Monday, November 12, 2007

Red Mask in the Mailbox

Red Mask in the Mailbox
by Chris Griffith

Chapter 6, Exclamation Point

Joe and Margie Trimpton lived in a duplex in Vinton, Virginia the year Thomas was born. Joe had been working for Norfolk and Western Railway. They had moved into the small yellow apartment with brown trim two years before Thomas was born.

Thomas was born on a cold night in November. There was an early snow, about a half inch deep, enough to stick to the roads and make them slick.

After dinner, Margie drifted off to sleep with Walter Kronkite on the tube. She thought of the baby she carried and prayed the war would end.

Joe stood on the back porch and watched snowflakes. A few flurries sputtered but accumulation was minimal.

He heard his wife call for help. He pulled the sliding glass door, but it was stuck. “Good gravy…” Joe peered in through the foggy glass and saw the green vinyl couch. On television, Archie Bunker sat in his favorite chair and clicked his remote control.

“Joe…Help!” She yelled. “I think it’s time for the baby!”

He ran around the house, slipped and fell on the ice. His teeth connected with the frozen front porch steps and pain shot through his mouth. Fresh blood spilled on the snow.

He tried the front door. It was locked.

“Joe…what in the world are you doing?” She cried from inside the house.

“I’m coming Honey,” he said. “Just hold on!”

He jumped through the holly bush, placed both hands flat onto the window, and pushed up.

The window slipped open and he slid inside. He glided across the television set and heard Archie yell at “Meathead.”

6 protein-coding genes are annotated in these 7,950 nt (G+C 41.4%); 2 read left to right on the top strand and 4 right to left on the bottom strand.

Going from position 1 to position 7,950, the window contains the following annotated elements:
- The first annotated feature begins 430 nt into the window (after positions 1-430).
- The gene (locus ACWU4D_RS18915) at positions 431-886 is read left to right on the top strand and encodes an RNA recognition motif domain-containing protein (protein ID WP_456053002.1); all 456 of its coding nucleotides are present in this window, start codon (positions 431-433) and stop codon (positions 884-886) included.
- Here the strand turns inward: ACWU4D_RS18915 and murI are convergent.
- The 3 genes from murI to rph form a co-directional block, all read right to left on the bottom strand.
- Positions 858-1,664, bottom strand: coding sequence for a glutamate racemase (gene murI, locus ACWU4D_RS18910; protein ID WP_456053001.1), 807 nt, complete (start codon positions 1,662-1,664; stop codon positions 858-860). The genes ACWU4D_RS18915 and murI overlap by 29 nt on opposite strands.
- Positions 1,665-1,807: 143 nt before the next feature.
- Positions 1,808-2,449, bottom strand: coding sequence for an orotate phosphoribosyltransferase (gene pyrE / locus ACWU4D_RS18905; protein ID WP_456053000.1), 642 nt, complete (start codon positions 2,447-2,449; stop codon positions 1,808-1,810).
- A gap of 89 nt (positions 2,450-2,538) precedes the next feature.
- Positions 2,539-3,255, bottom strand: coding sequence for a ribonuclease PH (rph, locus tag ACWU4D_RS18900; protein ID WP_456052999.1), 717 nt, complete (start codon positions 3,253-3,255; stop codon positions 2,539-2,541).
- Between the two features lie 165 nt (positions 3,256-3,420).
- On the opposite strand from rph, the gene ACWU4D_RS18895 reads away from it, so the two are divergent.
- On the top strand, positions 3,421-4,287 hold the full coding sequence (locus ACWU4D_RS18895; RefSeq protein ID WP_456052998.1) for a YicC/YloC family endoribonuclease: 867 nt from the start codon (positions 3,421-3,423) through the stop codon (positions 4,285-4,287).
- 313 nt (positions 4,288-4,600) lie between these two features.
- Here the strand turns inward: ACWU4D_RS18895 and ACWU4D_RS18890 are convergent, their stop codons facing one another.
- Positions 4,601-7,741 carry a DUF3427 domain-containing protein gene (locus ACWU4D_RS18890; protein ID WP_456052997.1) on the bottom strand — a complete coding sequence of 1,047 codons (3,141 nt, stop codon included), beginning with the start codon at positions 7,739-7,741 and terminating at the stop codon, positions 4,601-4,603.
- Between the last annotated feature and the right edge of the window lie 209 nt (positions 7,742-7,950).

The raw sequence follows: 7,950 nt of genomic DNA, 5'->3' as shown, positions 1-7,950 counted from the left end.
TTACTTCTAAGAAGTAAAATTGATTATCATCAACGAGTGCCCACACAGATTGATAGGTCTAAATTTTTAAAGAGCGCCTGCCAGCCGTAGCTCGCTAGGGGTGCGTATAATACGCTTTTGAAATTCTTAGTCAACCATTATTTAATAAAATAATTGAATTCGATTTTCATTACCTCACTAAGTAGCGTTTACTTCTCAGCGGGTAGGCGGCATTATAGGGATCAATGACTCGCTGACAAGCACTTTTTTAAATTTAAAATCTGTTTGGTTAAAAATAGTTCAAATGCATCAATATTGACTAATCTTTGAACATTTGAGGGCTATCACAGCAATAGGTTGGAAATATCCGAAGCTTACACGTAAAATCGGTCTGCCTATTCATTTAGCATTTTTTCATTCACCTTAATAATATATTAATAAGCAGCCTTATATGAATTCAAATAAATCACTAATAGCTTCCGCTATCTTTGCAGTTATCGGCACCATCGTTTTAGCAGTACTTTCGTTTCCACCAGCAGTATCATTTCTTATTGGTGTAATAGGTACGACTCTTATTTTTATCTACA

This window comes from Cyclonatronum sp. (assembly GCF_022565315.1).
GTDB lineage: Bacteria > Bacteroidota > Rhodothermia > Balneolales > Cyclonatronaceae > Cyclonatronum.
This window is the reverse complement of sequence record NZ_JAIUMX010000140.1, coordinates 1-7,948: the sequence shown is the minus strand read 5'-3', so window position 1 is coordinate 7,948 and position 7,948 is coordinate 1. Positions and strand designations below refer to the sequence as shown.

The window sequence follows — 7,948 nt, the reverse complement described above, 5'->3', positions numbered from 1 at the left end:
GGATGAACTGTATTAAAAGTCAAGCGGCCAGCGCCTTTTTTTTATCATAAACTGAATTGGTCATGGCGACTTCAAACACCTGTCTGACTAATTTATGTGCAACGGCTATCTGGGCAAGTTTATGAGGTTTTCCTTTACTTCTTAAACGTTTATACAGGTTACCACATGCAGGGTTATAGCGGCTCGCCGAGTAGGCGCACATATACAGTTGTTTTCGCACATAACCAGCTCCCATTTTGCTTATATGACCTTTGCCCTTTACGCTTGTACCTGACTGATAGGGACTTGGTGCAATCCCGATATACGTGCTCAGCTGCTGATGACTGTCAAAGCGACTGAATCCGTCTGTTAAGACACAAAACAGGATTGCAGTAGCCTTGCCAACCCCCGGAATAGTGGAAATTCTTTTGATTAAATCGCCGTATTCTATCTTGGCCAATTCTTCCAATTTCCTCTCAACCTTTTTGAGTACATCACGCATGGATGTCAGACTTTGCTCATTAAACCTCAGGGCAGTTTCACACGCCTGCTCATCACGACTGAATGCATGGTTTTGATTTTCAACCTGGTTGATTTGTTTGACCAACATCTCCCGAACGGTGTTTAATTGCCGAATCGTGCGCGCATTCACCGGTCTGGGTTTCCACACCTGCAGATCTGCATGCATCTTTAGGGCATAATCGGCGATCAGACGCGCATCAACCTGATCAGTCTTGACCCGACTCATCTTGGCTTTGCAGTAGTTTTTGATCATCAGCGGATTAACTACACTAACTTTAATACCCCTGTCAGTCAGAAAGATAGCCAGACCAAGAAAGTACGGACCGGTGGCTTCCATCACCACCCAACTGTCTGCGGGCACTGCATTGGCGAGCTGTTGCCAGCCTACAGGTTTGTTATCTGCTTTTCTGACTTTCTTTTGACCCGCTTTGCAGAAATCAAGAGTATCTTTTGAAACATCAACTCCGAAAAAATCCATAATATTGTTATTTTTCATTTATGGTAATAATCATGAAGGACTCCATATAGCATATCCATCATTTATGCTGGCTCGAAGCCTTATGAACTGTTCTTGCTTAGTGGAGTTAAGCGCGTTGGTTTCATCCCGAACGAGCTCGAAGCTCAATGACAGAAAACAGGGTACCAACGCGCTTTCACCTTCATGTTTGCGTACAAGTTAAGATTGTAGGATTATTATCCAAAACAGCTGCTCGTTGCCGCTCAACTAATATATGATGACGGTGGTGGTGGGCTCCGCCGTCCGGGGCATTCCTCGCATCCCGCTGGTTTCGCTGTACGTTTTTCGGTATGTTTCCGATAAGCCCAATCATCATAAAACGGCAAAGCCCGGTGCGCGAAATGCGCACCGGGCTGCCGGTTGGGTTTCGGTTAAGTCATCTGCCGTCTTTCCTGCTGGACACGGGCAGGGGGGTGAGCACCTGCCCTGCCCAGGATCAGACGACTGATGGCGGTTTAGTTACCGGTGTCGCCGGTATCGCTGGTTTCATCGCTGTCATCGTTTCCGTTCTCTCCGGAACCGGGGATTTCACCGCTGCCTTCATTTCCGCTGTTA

Margie looked at the blood on Joe’s faced and screamed. “It’s all right Honey,” he said, as blood sprayed between his teeth.

He ran over to the front door, flung it open, and cool air rushed inside.

He slipped Margie’s shoes on, lifted her off the couch, grabbed her robe, and put it around her.

He led her out to the car and almost fell again. He helped her into the car, shut the door, skidded to the other side, and got in.

The front door stood wide open. Inside he heard Archie and Edith on television yelling at one another. “Boy…I hope I don’t turn out like that when I get old,” he muttered to himself, as he skidded up the slick sidewalk.

He grabbed Margie’s suitcase and a small teddy bear that sat on the mantle. A few weeks before, Joe had been at Kmart and saw the teddy-bear. He bought it and planned to give it to the baby on the night of its birth. He had almost forgotten it. He stuffed the bear into his back pocket and locked the door.

The baby was born at 11:47PM on November 8, 1970.

“I want to see him,” Joe said, unable to contain a grin.

“Joe the first thing that I want to tell you is that the baby is healthy,” the doctor said.

“Well you’ve already told me that, Doc,” Joe said. “Now can I go see him?”

“Joe, listen,” the doctor said. He put a hand on Joe’s shoulder. “I told you the baby was healthy, but there’s something else...”

“What is it?” Joe asked, as he looked the doctor.

“Joe…the baby has a…well…he has a birthmark.”


“Let’s just go see him, okay?” The doctor asked.

Joe looked into a window and saw twenty little beds, all full of babies. A name tag with blue writing hung on each one. He scanned each bed until he found the name Trimpton. He stared at the baby for a long time and tears welled in his eyes. “I don’t care,” he said. “I love him, and he’s the most beautiful thing I’ve ever seen.”

At first glance, the baby looked normal to Joe, but as he looked closer, he saw the child’s face. It was a scarlet birthmark; a port wine stain, some folks called it. It stretched diagonally from above his left eyebrow to the bottom right of his mouth. Below his bottom right lip there was a single red blot. It looked like an exclamation point.

Joe reached into his back pocket and pulled out the Teddy Bear. He placed it against the cold glass and wiggled it back and forth.

“He’s looking at me Doc, do you see that? He’s looking at me! Oh man, ain’t life great?”
The doctor saw tears run down Joe Trimpton’s face. The tears had been no different than other fathers’ when they looked into the eyes of their own flesh and blood for the first time.

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